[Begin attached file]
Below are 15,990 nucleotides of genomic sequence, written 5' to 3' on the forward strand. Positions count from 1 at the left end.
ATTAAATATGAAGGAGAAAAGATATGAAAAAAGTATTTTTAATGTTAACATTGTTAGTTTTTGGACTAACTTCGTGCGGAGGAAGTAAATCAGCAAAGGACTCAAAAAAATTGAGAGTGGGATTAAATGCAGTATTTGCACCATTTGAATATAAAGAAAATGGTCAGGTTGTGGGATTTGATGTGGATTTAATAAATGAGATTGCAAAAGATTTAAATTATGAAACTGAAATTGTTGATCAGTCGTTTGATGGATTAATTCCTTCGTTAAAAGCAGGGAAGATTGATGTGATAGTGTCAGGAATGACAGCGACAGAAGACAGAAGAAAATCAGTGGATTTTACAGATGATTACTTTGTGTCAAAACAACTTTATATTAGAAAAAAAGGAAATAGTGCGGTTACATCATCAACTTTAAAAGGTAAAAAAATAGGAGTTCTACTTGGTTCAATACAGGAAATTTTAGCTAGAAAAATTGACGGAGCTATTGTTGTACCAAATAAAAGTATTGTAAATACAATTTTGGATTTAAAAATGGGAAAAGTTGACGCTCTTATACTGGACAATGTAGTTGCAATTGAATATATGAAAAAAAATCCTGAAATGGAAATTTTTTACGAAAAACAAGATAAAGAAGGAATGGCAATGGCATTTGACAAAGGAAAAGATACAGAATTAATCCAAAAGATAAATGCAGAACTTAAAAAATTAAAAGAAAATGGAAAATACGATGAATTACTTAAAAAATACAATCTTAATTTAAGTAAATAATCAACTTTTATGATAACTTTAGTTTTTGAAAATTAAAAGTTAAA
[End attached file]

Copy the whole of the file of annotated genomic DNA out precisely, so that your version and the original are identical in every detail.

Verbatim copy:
Below are 15,990 nucleotides of genomic sequence, written 5' to 3' on the forward strand. Positions count from 1 at the left end.
ATTAAATATGAAGGAGAAAAGATATGAAAAAAGTATTTTTAATGTTAACATTGTTAGTTTTTGGACTAACTTCGTGCGGAGGAAGTAAATCAGCAAAGGACTCAAAAAAATTGAGAGTGGGATTAAATGCAGTATTTGCACCATTTGAATATAAAGAAAATGGTCAGGTTGTGGGATTTGATGTGGATTTAATAAATGAGATTGCAAAAGATTTAAATTATGAAACTGAAATTGTTGATCAGTCGTTTGATGGATTAATTCCTTCGTTAAAAGCAGGGAAGATTGATGTGATAGTGTCAGGAATGACAGCGACAGAAGACAGAAGAAAATCAGTGGATTTTACAGATGATTACTTTGTGTCAAAACAACTTTATATTAGAAAAAAAGGAAATAGTGCGGTTACATCATCAACTTTAAAAGGTAAAAAAATAGGAGTTCTACTTGGTTCAATACAGGAAATTTTAGCTAGAAAAATTGACGGAGCTATTGTTGTACCAAATAAAAGTATTGTAAATACAATTTTGGATTTAAAAATGGGAAAAGTTGACGCTCTTATACTGGACAATGTAGTTGCAATTGAATATATGAAAAAAAATCCTGAAATGGAAATTTTTTACGAAAAACAAGATAAAGAAGGAATGGCAATGGCATTTGACAAAGGAAAAGATACAGAATTAATCCAAAAGATAAATGCAGAACTTAAAAAATTAAAAGAAAATGGAAAATACGATGAATTACTTAAAAAATACAATCTTAATTTAAGTAAATAATCAACTTTTATGATAACTTTAGTTTTTGAAAATTAAAAGTTAAA